How Do Websites Collect Your Data And How Do They Use It?
Fitness trackers, online navigation, search engines, social media, online shopping - hardly a step goes unnoticed in everyday life. As a result, users can easily lose track of what data they have disclosed where and what is happening with the information there. Here is an overview of where data is collected in the network:
What data is collected?
The so-called data brokers, i.e. companies that collect, buy and sell data, have very detailed profiles of people. They not only have information about their age, gender, address or marital status. They also know about their origin, weight, height, level of education. As well as their political views, preferences and tastes, shopping habits, vacation plans, health problems and illnesses. Details on job and career, bankruptcy or finances are also collected. Sometimes data collectors even manage to understand and document relationships with others. Then not only the users themselves, but also their friends and relatives are in the catalog of the data broker.
Who is collecting data?
There is almost always a financial interest here: Companies want to better understand the behavior of their own customers. This is in order to sell more products. Or they want to monetize the data themselves. Well-known data collectors include Google, Facebook, other social media channels and messengers. Internet providers, and all providers of products or services are just as interested in data as insurance companies and banks. Governments also collect certain personal information but are not allowed to pass it on.
What are the effects for users?
Each piece of information is of no interest in itself. But when different data and factors come together, a detailed picture of each user emerges, which is valuable for companies. Here are some scenarios that are possible or already a reality today:
It's not just the consequences that are critical: in some cases, these classifications are based on inaccurate information. However, there is no simple process for consumers to access, correct, contest and delete this information.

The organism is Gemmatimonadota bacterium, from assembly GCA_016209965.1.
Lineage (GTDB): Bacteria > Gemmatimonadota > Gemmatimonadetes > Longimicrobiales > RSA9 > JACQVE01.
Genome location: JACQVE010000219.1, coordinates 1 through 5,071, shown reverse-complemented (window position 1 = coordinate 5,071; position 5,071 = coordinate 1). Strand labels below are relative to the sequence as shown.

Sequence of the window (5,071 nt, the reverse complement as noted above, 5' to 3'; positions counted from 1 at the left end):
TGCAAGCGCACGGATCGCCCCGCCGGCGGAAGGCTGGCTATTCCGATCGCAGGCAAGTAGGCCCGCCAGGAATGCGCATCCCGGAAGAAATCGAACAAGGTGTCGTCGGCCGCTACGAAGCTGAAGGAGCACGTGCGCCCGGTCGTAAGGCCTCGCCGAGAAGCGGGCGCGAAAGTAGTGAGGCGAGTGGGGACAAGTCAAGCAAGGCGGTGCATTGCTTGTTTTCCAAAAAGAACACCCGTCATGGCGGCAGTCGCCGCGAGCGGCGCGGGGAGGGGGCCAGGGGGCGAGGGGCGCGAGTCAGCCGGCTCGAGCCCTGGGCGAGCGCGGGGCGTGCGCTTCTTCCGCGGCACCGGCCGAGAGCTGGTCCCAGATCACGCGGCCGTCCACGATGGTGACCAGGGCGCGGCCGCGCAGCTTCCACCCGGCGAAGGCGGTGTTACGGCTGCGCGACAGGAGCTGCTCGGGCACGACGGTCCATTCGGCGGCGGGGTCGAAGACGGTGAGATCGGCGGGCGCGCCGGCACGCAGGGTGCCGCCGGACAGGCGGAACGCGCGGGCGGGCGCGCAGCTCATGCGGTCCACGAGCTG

How is the data collected?
It's simple: cookies provide information about the preferences of the person visiting the site. The latter is thus able to recognize and store information. For example the choice of language, connection identifiers, the pages viewed or for example the contents of a shopping cart. Cookies are also useful for obtaining statistics on the website in question. Including page consultation time, bounce rate, clicks, etc. All of this improves site traffic. There is also another type of cookie: third-party cookies. These have a very important role for targeted advertising. Indeed, it is they, by keeping in mind the pages that you consult, which then allow the display of related advertisements on other sites. No wonder then if you notice ads for sofas on your Facebook feed after visiting a furniture website, right? Therefore businesses can get a better idea of how their visitors behave. As well as how they can base their new content and advertising campaigns to suit the needs and desires of their visitors.
Data is important for many and also incredibly valuable. But the collection of personal data is not used only for commercial purposes. In fact, in 2012, during his presidential campaign, the former President of the United States, Barack Obama was able to collect more than a billion dollars. This is thanks to the analysis of the personal data of his voters. And nearly 70% of that harvest came from online donations. Therefore, data will continue to be a vital aspect of business for many years to come.